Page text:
Member-nominated trustees bring clear value to scheme boards, but it is important their knowledge is up to scratch, says David Fairs
We need to improve the standards of trusteeship and governance in pensions.
The evidence shows a vast gap between how smaller and larger schemes are run and it is not fair that savers in those smaller schemes get a worse service.
One of the areas The Pensions Regulator is looking at is ensuring trustees have the right knowledge and skills to carry out their role. Our Future of Trusteeship and Governance consultation asks if there should be a minimum level of understanding that trustees must demonstrate.
In our efforts to drive up governance standards and better protect savers, we have been accused of being too harsh on lay trustees, making the role unappealing and, ultimately, pushing lay trustees off boards.
But it's important to recognise that scheme members are entrusting trustees with their savings for later life. Most are absolutely going to depend on that money to live on and pay their bills through retirement. They have a right to expect that their scheme is being well run, that their money is being managed well and that they are not paying excessively for the services in that pension scheme.
As a trustee you have a tremendous responsibility. The way you govern the scheme - the way you operate - has a direct impact on the standard of living scheme members will have in retirement. With that tremendous responsibility comes an expectation that the skills and knowledge of trustees should be high. That's why we are exploring whether there should be a minimum standard of knowledge which trustees must demonstrate to ensure they are meeting their duties.
We're conscious that some schemes really struggle to encourage members to put themselves forward to be trustees. The right people with the right understanding can add a lot of value to trustee boards. I want to be really clear that we greatly value the contribution that member-nominated trustees bring.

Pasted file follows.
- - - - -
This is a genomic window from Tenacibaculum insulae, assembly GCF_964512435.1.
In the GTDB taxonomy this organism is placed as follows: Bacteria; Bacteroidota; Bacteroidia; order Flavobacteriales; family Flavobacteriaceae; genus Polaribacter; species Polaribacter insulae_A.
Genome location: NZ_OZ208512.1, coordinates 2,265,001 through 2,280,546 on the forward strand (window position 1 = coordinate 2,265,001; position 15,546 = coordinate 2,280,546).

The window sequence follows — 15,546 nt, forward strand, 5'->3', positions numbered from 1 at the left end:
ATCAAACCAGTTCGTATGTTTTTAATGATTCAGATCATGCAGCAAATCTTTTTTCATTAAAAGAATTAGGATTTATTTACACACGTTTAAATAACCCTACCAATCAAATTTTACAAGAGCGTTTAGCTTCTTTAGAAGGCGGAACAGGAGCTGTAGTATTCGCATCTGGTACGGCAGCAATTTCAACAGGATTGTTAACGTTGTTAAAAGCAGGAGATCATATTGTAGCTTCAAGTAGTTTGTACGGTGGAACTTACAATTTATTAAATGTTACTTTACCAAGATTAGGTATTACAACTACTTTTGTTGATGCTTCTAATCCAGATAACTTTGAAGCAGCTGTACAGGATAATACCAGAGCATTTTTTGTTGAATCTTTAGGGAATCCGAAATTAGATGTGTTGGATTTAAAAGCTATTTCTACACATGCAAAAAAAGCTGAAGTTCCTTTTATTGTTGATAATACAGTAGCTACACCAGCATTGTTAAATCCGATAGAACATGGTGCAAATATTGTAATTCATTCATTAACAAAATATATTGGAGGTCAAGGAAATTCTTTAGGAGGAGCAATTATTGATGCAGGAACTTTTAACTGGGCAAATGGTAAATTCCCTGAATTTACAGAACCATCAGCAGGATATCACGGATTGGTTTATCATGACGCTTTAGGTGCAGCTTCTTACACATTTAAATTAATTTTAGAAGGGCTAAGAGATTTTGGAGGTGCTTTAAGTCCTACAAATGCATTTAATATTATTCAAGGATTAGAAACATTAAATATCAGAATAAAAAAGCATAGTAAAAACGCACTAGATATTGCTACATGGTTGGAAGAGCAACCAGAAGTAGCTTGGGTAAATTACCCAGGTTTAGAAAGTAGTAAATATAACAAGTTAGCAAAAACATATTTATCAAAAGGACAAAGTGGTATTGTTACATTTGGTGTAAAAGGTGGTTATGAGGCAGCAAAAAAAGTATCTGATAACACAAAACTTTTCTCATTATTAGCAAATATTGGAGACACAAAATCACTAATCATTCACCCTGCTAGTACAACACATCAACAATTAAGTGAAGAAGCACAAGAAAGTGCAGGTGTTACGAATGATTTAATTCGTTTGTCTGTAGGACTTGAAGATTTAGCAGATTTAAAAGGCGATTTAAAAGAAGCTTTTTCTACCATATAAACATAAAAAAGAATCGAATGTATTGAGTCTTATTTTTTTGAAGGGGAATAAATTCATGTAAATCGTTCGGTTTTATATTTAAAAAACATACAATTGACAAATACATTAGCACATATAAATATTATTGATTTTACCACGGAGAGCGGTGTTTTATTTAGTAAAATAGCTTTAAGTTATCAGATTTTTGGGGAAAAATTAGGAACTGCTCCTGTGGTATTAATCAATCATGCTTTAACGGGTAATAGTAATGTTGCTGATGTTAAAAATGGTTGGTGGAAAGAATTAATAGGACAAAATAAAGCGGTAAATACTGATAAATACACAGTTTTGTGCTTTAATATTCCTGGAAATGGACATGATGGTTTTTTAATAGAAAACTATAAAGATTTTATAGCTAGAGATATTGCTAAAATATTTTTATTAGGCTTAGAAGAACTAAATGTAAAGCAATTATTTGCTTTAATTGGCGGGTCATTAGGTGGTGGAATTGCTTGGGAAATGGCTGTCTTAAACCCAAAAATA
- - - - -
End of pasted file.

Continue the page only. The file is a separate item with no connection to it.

But we need to get the balance right, encouraging people to come forward but also making them understand that they have a major responsibility and a duty to have the right level of understanding to deal with the issues that they will face.
In my experience, good trustees who are given a lot of help from trade unions act very knowledgably and provide great support to the scheme. We worry, though, when we hear from member-nominated trustees that they sit on boards solely to represent the views of savers in a pension scheme. That's not the case. All trustees represent savers. Although bringing the views of members to the board is clearly important, member-nominated trustees have tremendous responsibilities like every other trustee - ensuring that peoples' retirement funds are being responsibly looked after and appropriately managed.
It's important that every trustee has a good understanding of what their role entails and what their responsibilities are. We do not want to hinder the recruitment of trustees - to the contrary, in the consultation paper we explore how to encourage recruitment as well as diversity on boards. But it's also vitally important that trustees recognise their role on a board is more complex than just representing members' views.
How do we make sure that trustees get the training they need? One suggestion we've received through the consultation so far is mandatory training before taking up a trustee role. Another is that an obligation should be placed on employers running their own schemes to provide a budget for trustee training and ongoing development, as well as a time allowance within their day job for trustees who are also employees. We're really keen to consider all suggestions.
Find out more and respond to the consultation at www.tpr.gov.uk/trusteeship
David Fairs is executive director of regulatory policy, analysis and advice at The Pensions Regulator
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